T: The clinician assesses the thinking or cognitive abilities of the person. Are reasoning and problem solving adequate for life decisions and for daily living and self-care? The clinician also assesses intelligence and evaluates whether there are deficits that may hinder adequate decision making.

E: Emotion is another area of focus. As the interview proceeds, the interviewer evaluates the consistency and congruence of the affective and emotional responses of the person during the conversation. How expressive is the person affectively? How well do the nonverbal behaviors match the emotional expressiveness in the person's voice throughout the conversation?

N: Normal and now are considered. The clinician assesses what the normal resources and strengths are for this person. How can these resources be used for collaboration in healing? The assessment is made in the now, in the present: How is this person normal? What positive person strengths do patients bring to the current situation for their potential cooperation in the healing process?

The Ritter LISTEN paradigm provides the clinician a moment-in-time assessment of this person, who is on a journey of growth and change. The conclusions are tentative because they do not indicate how the person will be in the future. Nevertheless, the LISTEN assessment provides information for holistic treatment planning and intervention (see Table 14-1).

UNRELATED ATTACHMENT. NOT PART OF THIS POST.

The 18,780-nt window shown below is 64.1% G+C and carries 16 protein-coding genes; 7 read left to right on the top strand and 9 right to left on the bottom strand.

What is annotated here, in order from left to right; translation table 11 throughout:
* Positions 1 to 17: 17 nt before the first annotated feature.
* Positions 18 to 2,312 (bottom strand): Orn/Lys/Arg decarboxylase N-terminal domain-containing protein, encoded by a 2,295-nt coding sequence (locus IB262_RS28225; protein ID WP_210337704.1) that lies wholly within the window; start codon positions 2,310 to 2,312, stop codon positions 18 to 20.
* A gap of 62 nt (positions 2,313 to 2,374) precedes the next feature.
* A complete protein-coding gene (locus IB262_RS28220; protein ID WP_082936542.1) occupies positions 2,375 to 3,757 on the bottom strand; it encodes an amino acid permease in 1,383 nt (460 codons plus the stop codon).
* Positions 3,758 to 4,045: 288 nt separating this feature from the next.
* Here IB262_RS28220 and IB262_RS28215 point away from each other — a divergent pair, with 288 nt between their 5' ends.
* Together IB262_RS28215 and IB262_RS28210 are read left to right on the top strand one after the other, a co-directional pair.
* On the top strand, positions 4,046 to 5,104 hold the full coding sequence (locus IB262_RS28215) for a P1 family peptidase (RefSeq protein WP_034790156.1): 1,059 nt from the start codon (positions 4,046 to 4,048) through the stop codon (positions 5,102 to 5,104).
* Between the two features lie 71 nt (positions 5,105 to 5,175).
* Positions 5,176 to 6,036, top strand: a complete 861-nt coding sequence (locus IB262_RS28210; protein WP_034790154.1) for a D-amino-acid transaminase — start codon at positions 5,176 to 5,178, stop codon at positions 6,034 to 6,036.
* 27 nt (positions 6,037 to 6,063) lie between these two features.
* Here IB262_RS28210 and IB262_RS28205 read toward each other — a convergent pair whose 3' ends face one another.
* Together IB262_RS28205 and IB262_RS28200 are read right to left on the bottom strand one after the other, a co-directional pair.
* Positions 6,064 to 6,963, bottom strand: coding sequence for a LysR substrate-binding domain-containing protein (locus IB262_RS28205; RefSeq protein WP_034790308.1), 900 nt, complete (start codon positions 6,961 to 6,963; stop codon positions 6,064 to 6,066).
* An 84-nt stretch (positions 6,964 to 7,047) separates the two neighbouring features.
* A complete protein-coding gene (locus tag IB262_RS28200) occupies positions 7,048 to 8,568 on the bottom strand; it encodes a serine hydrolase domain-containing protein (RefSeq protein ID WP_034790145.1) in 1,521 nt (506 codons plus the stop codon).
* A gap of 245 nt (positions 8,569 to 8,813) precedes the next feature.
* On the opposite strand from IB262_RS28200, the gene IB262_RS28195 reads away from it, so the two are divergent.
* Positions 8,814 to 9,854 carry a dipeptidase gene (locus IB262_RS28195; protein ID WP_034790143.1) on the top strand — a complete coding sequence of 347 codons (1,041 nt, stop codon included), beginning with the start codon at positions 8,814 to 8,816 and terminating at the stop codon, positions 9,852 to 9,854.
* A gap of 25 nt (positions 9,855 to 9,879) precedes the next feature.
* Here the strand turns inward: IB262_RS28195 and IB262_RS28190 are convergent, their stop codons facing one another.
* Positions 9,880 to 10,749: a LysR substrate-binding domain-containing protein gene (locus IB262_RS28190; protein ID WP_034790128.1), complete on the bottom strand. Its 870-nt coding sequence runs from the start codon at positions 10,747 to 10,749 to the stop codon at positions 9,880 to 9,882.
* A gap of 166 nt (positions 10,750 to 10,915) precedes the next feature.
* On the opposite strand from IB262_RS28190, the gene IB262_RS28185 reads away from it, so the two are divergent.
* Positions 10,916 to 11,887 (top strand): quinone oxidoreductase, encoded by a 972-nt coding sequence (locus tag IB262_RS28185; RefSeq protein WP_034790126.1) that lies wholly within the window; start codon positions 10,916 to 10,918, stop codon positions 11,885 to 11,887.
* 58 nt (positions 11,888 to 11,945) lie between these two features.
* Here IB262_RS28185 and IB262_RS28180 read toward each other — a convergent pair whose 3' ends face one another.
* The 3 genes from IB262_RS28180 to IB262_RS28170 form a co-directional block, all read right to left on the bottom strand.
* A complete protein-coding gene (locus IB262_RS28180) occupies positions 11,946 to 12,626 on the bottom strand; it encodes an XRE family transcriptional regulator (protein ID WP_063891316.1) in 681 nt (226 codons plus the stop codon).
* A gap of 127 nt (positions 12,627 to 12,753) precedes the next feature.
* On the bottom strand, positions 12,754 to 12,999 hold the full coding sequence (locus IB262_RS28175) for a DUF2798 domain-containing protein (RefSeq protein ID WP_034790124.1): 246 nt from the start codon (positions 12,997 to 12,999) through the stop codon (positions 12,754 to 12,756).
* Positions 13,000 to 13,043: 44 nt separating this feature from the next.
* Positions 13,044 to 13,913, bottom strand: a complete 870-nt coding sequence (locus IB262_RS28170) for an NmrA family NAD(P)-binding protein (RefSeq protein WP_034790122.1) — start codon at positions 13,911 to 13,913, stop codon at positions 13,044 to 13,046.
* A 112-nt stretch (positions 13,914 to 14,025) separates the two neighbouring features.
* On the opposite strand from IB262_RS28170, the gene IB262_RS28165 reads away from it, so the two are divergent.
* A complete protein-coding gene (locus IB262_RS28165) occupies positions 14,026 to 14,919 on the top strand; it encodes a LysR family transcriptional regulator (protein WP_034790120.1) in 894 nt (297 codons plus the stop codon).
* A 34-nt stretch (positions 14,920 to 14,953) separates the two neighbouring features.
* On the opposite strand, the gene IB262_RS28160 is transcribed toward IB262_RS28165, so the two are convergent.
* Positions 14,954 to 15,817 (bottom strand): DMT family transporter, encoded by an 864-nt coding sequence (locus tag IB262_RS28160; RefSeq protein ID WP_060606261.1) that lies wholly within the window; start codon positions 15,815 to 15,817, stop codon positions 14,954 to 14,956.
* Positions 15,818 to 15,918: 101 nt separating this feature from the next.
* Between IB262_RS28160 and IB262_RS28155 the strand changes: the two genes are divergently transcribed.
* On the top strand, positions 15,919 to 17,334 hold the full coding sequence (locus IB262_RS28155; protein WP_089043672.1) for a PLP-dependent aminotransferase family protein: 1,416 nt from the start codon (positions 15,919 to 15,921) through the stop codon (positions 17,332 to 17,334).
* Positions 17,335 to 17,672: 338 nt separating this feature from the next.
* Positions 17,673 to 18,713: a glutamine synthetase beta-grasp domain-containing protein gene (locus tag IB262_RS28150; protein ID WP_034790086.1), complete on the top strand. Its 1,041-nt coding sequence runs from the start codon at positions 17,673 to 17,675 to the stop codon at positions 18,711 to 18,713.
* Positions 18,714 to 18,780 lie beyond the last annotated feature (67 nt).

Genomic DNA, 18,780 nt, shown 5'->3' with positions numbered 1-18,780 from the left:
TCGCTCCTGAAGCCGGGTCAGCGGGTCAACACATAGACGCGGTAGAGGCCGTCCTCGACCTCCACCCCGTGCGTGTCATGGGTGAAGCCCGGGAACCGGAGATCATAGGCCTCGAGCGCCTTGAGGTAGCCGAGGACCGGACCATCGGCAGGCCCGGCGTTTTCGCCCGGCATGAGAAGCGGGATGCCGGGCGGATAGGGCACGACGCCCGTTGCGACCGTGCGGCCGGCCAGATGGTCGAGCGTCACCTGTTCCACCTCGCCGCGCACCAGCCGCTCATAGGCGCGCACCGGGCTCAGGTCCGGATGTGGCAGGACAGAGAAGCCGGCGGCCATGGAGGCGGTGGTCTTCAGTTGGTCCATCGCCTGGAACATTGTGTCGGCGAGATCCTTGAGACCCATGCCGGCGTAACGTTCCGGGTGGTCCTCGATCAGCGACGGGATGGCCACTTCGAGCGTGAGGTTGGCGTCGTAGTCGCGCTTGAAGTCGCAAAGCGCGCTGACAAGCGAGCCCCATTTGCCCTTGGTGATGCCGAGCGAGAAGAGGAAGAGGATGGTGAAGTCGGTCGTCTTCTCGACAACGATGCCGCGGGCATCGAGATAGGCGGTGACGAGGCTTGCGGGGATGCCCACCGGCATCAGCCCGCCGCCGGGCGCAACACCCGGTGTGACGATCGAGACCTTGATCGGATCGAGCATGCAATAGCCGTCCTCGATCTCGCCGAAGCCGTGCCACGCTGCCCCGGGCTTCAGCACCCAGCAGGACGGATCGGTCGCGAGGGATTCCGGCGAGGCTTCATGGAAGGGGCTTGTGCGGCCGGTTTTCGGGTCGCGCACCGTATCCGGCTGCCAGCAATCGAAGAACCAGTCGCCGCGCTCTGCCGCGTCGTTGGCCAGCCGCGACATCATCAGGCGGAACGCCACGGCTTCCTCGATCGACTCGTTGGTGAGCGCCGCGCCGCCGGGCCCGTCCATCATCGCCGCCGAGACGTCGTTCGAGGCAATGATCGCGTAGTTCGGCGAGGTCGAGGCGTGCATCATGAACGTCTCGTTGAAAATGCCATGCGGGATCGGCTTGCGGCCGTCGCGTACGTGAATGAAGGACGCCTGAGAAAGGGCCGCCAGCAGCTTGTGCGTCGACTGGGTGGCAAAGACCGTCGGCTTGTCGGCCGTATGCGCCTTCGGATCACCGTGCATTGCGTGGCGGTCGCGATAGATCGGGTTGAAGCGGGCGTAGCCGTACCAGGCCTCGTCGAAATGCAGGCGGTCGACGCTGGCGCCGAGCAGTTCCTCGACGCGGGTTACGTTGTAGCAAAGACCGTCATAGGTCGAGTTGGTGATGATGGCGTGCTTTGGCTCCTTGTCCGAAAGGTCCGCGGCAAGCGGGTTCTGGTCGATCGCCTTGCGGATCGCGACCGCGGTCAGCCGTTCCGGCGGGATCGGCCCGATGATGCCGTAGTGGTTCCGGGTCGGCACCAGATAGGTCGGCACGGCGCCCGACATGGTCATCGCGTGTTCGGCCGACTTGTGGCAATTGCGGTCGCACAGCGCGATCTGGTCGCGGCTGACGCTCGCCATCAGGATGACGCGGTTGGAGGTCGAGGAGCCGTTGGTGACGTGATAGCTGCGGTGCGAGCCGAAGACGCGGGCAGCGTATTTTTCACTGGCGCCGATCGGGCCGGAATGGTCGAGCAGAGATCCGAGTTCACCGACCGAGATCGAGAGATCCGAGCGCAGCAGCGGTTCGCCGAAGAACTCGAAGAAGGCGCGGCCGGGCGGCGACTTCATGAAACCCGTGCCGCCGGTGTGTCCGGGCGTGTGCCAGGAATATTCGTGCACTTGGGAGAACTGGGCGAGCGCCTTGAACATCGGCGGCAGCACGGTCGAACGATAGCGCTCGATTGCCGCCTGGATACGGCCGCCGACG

The physical environment of the room should be welcoming and inviting, creating a sense of comfort to the patient. Sometimes, a nonmedical picture, such as a group picture of the staff or a family picture, can enhance the conversation.

In initiating the interview, the physician should sit down and strive to maintain good eye contact. By having comfortable chairs for the patient, the intention is conveyed that the physician desires for the patient to be comfortable during

Table 14-1 Ritter LISTEN Paradigm for Interviewing and Assessment

L: Active listening, verbal and nonverbal, eyes and ears, respectful, affirming

I: Interpersonal interaction, mutuality, natural pacing, familial and social

S: Somatic, sensory, sense, sensitivity, body, behavior, healthy and unhealthy, reality, making sense, context

T: Thinking, cognition, intelligence, problem solving, daily living, self-care

E: Emotion, affect, expressiveness, congruence and consistency

N: Normal, now, present, resources, positive person strengths, cooperation in the healing process

Courtesy R. Hal Ritter, Jr, PhD, 2002, and Scott & White Memorial Hospital System.

the visit. Taking notes on what the patient is saying is appropriate, but it should not interrupt the flow of the conversation or break a sense of continuity. By allowing patients to tell their story in the opening minutes of the interview, the physician gains a context for understanding how they view the problem being presented. Sometimes, the seemingly irrelevant information being presented by a patient becomes valuable contextual information for diagnosis, treatment, and compliance.